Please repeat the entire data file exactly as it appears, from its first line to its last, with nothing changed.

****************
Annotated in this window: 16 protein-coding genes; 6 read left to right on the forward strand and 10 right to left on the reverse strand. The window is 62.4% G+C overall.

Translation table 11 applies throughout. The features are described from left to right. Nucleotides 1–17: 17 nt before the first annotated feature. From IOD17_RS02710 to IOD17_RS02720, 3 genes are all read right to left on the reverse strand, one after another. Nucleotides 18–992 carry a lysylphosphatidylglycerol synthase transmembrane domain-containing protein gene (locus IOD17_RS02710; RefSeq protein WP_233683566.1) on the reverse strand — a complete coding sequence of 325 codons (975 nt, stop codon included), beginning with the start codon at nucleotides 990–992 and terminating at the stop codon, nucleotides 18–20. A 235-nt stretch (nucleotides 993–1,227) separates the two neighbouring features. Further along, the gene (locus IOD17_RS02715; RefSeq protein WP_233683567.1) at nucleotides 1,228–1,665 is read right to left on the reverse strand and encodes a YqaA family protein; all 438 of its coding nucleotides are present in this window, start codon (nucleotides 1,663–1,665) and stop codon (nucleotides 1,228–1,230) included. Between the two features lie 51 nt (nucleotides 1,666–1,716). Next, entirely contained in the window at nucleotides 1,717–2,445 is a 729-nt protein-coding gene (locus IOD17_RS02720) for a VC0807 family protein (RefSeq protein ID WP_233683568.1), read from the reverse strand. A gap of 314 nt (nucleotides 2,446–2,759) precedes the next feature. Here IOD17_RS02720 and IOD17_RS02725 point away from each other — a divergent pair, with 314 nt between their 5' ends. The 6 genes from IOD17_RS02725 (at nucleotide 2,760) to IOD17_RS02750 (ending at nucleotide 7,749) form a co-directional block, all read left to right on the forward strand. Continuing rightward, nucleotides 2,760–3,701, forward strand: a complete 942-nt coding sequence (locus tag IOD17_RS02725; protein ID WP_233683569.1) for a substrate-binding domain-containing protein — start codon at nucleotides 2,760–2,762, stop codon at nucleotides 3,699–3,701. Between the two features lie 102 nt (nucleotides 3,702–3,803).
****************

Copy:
Annotated in this window: 16 protein-coding genes; 6 read left to right on the forward strand and 10 right to left on the reverse strand. The window is 62.4% G+C overall.

Translation table 11 applies throughout. The features are described from left to right. Nucleotides 1–17: 17 nt before the first annotated feature. From IOD17_RS02710 to IOD17_RS02720, 3 genes are all read right to left on the reverse strand, one after another. Nucleotides 18–992 carry a lysylphosphatidylglycerol synthase transmembrane domain-containing protein gene (locus IOD17_RS02710; RefSeq protein WP_233683566.1) on the reverse strand — a complete coding sequence of 325 codons (975 nt, stop codon included), beginning with the start codon at nucleotides 990–992 and terminating at the stop codon, nucleotides 18–20. A 235-nt stretch (nucleotides 993–1,227) separates the two neighbouring features. Further along, the gene (locus IOD17_RS02715; RefSeq protein WP_233683567.1) at nucleotides 1,228–1,665 is read right to left on the reverse strand and encodes a YqaA family protein; all 438 of its coding nucleotides are present in this window, start codon (nucleotides 1,663–1,665) and stop codon (nucleotides 1,228–1,230) included. Between the two features lie 51 nt (nucleotides 1,666–1,716). Next, entirely contained in the window at nucleotides 1,717–2,445 is a 729-nt protein-coding gene (locus IOD17_RS02720) for a VC0807 family protein (RefSeq protein ID WP_233683568.1), read from the reverse strand. A gap of 314 nt (nucleotides 2,446–2,759) precedes the next feature. Here IOD17_RS02720 and IOD17_RS02725 point away from each other — a divergent pair, with 314 nt between their 5' ends. The 6 genes from IOD17_RS02725 (at nucleotide 2,760) to IOD17_RS02750 (ending at nucleotide 7,749) form a co-directional block, all read left to right on the forward strand. Continuing rightward, nucleotides 2,760–3,701, forward strand: a complete 942-nt coding sequence (locus tag IOD17_RS02725; protein ID WP_233683569.1) for a substrate-binding domain-containing protein — start codon at nucleotides 2,760–2,762, stop codon at nucleotides 3,699–3,701. Between the two features lie 102 nt (nucleotides 3,702–3,803).